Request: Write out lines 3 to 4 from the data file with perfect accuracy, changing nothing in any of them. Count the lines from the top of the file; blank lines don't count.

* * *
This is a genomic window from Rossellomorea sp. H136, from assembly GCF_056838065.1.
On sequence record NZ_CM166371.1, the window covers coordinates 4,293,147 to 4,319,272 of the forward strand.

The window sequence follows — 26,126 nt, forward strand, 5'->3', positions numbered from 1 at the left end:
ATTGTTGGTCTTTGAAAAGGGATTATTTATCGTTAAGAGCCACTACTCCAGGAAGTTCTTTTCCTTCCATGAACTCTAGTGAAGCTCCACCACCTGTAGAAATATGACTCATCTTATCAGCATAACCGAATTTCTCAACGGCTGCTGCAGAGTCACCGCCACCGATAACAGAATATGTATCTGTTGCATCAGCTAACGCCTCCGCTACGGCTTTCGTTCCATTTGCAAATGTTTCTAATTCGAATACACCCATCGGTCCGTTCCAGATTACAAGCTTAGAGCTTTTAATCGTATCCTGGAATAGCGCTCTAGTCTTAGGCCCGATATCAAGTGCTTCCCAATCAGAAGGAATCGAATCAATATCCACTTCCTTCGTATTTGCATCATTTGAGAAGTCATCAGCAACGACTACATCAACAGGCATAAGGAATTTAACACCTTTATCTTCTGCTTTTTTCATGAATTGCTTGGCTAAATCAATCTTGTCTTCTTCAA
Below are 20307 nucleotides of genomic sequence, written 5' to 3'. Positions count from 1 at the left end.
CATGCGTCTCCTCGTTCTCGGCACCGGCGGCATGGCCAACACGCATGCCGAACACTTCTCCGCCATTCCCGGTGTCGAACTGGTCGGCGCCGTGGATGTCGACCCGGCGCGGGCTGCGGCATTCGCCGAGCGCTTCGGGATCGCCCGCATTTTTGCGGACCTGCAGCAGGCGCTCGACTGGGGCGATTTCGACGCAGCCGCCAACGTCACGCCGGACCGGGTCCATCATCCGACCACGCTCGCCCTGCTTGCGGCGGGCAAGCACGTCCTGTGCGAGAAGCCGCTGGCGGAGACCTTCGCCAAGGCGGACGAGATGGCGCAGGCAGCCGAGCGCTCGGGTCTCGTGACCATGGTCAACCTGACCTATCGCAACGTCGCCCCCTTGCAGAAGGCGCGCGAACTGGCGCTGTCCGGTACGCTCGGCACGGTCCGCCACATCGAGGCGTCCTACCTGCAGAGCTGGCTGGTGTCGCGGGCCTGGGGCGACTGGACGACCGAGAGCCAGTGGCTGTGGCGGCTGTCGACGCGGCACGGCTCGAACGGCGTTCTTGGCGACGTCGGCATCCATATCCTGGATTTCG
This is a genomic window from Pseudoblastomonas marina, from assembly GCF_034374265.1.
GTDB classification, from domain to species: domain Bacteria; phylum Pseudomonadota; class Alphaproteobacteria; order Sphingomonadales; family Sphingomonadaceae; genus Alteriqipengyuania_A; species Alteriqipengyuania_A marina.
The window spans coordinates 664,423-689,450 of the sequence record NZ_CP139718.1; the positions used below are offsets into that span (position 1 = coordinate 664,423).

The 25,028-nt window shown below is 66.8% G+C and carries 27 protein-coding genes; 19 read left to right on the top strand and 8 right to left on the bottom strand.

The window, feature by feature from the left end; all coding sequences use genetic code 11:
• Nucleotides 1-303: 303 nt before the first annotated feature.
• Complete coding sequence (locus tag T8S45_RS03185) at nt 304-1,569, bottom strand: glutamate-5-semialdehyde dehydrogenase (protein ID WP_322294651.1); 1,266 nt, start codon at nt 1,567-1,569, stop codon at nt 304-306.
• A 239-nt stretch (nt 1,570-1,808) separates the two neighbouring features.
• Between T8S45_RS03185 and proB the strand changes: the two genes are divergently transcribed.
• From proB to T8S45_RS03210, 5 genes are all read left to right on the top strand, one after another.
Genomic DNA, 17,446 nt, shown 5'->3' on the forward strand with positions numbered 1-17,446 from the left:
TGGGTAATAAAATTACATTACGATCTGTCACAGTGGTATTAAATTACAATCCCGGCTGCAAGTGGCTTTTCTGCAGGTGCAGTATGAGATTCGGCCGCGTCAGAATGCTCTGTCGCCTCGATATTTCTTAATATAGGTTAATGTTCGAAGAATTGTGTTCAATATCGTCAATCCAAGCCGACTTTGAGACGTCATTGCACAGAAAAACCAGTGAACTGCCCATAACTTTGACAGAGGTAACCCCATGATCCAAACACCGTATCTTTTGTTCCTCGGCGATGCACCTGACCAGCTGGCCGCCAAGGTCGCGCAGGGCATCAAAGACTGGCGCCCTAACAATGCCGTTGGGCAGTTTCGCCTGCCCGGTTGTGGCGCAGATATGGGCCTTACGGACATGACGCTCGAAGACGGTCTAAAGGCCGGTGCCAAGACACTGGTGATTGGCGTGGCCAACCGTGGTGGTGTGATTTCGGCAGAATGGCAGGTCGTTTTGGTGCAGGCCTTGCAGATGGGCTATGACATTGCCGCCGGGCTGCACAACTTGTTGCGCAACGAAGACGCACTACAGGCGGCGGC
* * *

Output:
The window sequence follows — 26,126 nt, forward strand, 5'->3', positions numbered from 1 at the left end:
ATTGTTGGTCTTTGAAAAGGGATTATTTATCGTTAAGAGCCACTACTCCAGGAAGTTCTTTTCCTTCCATGAACTCTAGTGAAGCTCCACCACCTGTAGAAATATGACTCATCTTATCAGCATAACCGAATTTCTCAACGGCTGCTGCAGAGTCACCGCCACCGATAACAGAATATGTATCTGTTGCATCAGCTAACGCCTCCGCTACGGCTTTCGTTCCATTTGCAAATGTTTCTAATTCGAATACACCCATCGGTCCGTTCCAGATTACAAGCTTAGAGCTTTTAATCGTATCCTGGAATAGCGCTCTAGTCTTAGGCCCGATATCAAGTGCTTCCCAATCAGAAGGAATCGAATCAATATCCACTTCCTTCGTATTTGCATCATTTGAGAAGTCATCAGCAACGACTACATCAACAGGCATAAGGAATTTAACACCTTTATCTTCTGCTTTTTTCATGAATTGCTTGGCTAAATCAATCTTGTCTTCTTCAA